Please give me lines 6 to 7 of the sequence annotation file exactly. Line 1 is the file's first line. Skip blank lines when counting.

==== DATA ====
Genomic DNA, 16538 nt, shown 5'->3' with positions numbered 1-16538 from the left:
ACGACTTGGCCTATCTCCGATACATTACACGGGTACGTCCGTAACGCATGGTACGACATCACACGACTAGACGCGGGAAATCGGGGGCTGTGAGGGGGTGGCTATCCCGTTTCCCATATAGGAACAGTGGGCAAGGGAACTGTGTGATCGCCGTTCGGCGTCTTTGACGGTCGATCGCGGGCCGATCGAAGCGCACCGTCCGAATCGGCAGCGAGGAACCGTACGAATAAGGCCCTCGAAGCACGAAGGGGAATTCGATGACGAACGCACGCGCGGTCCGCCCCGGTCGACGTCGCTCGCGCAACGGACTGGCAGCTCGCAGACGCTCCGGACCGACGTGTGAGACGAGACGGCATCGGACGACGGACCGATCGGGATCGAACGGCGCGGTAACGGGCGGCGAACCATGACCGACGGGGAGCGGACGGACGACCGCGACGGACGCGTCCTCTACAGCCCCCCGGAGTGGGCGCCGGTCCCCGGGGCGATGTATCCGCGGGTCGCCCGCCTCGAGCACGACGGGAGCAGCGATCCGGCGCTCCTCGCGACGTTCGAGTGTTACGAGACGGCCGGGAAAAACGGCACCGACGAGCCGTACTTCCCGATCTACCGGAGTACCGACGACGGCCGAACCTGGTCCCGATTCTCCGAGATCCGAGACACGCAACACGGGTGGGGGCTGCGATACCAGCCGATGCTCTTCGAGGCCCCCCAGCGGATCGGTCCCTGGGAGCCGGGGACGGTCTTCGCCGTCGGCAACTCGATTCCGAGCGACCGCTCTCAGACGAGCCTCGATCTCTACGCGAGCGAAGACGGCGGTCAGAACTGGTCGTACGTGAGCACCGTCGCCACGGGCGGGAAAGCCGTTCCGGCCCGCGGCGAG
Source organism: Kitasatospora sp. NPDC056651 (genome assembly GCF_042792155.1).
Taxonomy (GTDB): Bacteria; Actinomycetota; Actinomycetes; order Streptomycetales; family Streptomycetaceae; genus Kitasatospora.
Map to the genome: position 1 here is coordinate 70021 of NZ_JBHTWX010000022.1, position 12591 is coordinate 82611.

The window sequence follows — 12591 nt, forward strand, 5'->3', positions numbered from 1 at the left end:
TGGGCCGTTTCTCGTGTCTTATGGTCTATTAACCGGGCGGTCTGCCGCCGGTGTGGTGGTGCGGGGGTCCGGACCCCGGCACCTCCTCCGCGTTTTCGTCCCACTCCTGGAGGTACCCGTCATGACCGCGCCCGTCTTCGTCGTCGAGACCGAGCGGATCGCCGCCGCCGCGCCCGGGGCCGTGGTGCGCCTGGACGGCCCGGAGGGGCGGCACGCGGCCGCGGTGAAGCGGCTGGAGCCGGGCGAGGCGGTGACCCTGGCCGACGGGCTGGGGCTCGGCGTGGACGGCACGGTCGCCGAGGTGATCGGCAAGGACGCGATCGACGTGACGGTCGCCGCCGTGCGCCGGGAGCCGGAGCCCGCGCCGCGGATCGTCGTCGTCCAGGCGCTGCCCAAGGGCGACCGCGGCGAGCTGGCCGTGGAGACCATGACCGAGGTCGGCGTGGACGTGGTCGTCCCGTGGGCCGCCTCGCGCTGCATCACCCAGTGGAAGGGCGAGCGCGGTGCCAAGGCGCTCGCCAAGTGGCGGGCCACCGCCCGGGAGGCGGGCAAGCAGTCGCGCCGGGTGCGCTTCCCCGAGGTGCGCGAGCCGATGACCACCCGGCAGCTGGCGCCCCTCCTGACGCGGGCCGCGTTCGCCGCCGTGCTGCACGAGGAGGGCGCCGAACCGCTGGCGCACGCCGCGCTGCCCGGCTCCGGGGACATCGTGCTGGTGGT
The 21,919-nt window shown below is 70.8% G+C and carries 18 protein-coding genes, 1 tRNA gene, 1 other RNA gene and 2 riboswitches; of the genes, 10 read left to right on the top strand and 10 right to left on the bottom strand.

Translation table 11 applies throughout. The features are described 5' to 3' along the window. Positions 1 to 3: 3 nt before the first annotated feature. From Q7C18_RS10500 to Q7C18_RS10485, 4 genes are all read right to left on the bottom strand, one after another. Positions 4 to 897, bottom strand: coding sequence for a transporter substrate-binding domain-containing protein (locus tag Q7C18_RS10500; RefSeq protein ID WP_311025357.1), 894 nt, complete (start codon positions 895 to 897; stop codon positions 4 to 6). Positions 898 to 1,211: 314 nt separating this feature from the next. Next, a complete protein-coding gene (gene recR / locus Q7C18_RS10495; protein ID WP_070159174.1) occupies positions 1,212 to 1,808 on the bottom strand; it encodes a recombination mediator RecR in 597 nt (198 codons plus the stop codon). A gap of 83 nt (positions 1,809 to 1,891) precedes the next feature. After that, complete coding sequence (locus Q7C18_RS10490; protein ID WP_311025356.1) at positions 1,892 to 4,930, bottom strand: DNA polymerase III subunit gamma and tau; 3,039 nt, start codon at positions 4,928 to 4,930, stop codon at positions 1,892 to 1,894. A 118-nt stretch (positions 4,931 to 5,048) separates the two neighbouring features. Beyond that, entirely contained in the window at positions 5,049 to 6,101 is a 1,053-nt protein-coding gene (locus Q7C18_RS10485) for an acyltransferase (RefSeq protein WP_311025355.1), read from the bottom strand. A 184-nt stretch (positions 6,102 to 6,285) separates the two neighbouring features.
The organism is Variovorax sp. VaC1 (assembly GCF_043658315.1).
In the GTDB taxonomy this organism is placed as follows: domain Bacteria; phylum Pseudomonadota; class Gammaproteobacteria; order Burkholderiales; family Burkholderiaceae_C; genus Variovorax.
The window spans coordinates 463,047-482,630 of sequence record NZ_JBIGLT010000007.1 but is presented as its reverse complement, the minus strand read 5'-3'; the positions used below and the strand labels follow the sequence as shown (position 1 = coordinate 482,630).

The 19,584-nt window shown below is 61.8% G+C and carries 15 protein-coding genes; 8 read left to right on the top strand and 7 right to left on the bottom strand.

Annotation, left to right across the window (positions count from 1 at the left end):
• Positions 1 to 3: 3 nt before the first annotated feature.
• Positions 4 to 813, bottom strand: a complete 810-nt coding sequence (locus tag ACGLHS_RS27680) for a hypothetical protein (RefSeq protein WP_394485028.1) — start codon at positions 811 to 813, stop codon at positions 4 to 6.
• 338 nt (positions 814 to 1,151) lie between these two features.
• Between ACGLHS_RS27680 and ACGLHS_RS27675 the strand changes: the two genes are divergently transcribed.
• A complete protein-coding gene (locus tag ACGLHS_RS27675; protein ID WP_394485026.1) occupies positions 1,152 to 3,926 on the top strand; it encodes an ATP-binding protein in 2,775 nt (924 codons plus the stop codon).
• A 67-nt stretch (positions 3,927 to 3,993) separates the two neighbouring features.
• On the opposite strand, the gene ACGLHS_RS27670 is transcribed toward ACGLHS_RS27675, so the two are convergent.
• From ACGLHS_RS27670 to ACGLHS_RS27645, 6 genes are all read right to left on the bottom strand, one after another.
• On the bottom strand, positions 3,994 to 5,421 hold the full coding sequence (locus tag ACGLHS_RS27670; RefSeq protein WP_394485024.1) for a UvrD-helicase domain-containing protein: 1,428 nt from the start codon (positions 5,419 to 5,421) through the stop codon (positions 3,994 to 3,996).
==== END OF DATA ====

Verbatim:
The window sequence follows — 12591 nt, forward strand, 5'->3', positions numbered from 1 at the left end:
TGGGCCGTTTCTCGTGTCTTATGGTCTATTAACCGGGCGGTCTGCCGCCGGTGTGGTGGTGCGGGGGTCCGGACCCCGGCACCTCCTCCGCGTTTTCGTCCCACTCCTGGAGGTACCCGTCATGACCGCGCCCGTCTTCGTCGTCGAGACCGAGCGGATCGCCGCCGCCGCGCCCGGGGCCGTGGTGCGCCTGGACGGCCCGGAGGGGCGGCACGCGGCCGCGGTGAAGCGGCTGGAGCCGGGCGAGGCGGTGACCCTGGCCGACGGGCTGGGGCTCGGCGTGGACGGCACGGTCGCCGAGGTGATCGGCAAGGACGCGATCGACGTGACGGTCGCCGCCGTGCGCCGGGAGCCGGAGCCCGCGCCGCGGATCGTCGTCGTCCAGGCGCTGCCCAAGGGCGACCGCGGCGAGCTGGCCGTGGAGACCATGACCGAGGTCGGCGTGGACGTGGTCGTCCCGTGGGCCGCCTCGCGCTGCATCACCCAGTGGAAGGGCGAGCGCGGTGCCAAGGCGCTCGCCAAGTGGCGGGCCACCGCCCGGGAGGCGGGCAAGCAGTCGCGCCGGGTGCGCTTCCCCGAGGTGCGCGAGCCGATGACCACCCGGCAGCTGGCGCCCCTCCTGACGCGGGCCGCGTTCGCCGCCGTGCTGCACGAGGAGGGCGCCGAACCGCTGGCGCACGCCGCGCTGCCCGGCTCCGGGGACATCGTGCTGGTGGT